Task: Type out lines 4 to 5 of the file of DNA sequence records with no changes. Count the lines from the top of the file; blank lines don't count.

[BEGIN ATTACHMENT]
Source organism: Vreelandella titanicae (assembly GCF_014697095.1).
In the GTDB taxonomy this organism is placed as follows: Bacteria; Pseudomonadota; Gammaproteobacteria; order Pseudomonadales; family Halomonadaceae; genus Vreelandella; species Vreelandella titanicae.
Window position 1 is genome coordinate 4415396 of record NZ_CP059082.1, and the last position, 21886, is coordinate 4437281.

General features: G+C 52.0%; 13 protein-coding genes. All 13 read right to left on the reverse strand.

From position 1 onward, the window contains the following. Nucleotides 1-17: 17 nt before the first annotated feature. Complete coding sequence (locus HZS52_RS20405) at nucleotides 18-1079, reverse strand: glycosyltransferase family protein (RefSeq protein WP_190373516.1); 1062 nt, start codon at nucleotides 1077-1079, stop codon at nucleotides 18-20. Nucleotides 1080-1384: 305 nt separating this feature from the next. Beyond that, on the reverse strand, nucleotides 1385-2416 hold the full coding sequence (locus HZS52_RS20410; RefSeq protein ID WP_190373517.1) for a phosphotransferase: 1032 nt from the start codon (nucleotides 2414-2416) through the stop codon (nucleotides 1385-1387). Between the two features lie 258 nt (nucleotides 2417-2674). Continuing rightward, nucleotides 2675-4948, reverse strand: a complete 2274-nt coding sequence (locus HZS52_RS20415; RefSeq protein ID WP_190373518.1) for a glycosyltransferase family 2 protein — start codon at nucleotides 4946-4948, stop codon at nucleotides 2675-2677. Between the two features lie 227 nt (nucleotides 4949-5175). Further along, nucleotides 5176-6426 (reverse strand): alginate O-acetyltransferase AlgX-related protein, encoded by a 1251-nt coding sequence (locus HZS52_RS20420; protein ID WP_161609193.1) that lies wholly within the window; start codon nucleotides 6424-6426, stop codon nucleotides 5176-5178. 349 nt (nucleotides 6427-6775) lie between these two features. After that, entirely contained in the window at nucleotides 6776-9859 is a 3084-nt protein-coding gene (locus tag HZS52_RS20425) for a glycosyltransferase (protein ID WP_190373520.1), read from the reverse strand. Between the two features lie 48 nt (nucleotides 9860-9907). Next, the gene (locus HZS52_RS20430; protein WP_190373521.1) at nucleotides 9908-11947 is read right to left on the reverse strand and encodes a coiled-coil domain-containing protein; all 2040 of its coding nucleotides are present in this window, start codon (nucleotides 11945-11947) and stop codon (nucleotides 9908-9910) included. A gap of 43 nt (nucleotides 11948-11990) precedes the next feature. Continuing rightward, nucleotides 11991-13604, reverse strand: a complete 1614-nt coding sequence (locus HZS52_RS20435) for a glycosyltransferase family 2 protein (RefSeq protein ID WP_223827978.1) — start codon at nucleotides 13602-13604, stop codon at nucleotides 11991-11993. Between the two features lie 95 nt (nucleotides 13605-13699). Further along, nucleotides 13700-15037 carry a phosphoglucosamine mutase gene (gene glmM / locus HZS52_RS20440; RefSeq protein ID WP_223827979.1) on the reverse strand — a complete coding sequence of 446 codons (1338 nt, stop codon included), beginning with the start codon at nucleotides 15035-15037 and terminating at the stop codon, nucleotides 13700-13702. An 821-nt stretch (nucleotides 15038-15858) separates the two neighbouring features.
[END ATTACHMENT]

General features: G+C 52.0%; 13 protein-coding genes. All 13 read right to left on the reverse strand.

From position 1 onward, the window contains the following. Nucleotides 1-17: 17 nt before the first annotated feature. Complete coding sequence (locus HZS52_RS20405) at nucleotides 18-1079, reverse strand: glycosyltransferase family protein (RefSeq protein WP_190373516.1); 1062 nt, start codon at nucleotides 1077-1079, stop codon at nucleotides 18-20. Nucleotides 1080-1384: 305 nt separating this feature from the next. Beyond that, on the reverse strand, nucleotides 1385-2416 hold the full coding sequence (locus HZS52_RS20410; RefSeq protein ID WP_190373517.1) for a phosphotransferase: 1032 nt from the start codon (nucleotides 2414-2416) through the stop codon (nucleotides 1385-1387). Between the two features lie 258 nt (nucleotides 2417-2674). Continuing rightward, nucleotides 2675-4948, reverse strand: a complete 2274-nt coding sequence (locus HZS52_RS20415; RefSeq protein ID WP_190373518.1) for a glycosyltransferase family 2 protein — start codon at nucleotides 4946-4948, stop codon at nucleotides 2675-2677. Between the two features lie 227 nt (nucleotides 4949-5175). Further along, nucleotides 5176-6426 (reverse strand): alginate O-acetyltransferase AlgX-related protein, encoded by a 1251-nt coding sequence (locus HZS52_RS20420; protein ID WP_161609193.1) that lies wholly within the window; start codon nucleotides 6424-6426, stop codon nucleotides 5176-5178. 349 nt (nucleotides 6427-6775) lie between these two features. After that, entirely contained in the window at nucleotides 6776-9859 is a 3084-nt protein-coding gene (locus tag HZS52_RS20425) for a glycosyltransferase (protein ID WP_190373520.1), read from the reverse strand. Between the two features lie 48 nt (nucleotides 9860-9907). Next, the gene (locus HZS52_RS20430; protein WP_190373521.1) at nucleotides 9908-11947 is read right to left on the reverse strand and encodes a coiled-coil domain-containing protein; all 2040 of its coding nucleotides are present in this window, start codon (nucleotides 11945-11947) and stop codon (nucleotides 9908-9910) included. A gap of 43 nt (nucleotides 11948-11990) precedes the next feature. Continuing rightward, nucleotides 11991-13604, reverse strand: a complete 1614-nt coding sequence (locus HZS52_RS20435) for a glycosyltransferase family 2 protein (RefSeq protein ID WP_223827978.1) — start codon at nucleotides 13602-13604, stop codon at nucleotides 11991-11993. Between the two features lie 95 nt (nucleotides 13605-13699). Further along, nucleotides 13700-15037 carry a phosphoglucosamine mutase gene (gene glmM / locus HZS52_RS20440; RefSeq protein ID WP_223827979.1) on the reverse strand — a complete coding sequence of 446 codons (1338 nt, stop codon included), beginning with the start codon at nucleotides 15035-15037 and terminating at the stop codon, nucleotides 13700-13702. An 821-nt stretch (nucleotides 15038-15858) separates the two neighbouring features.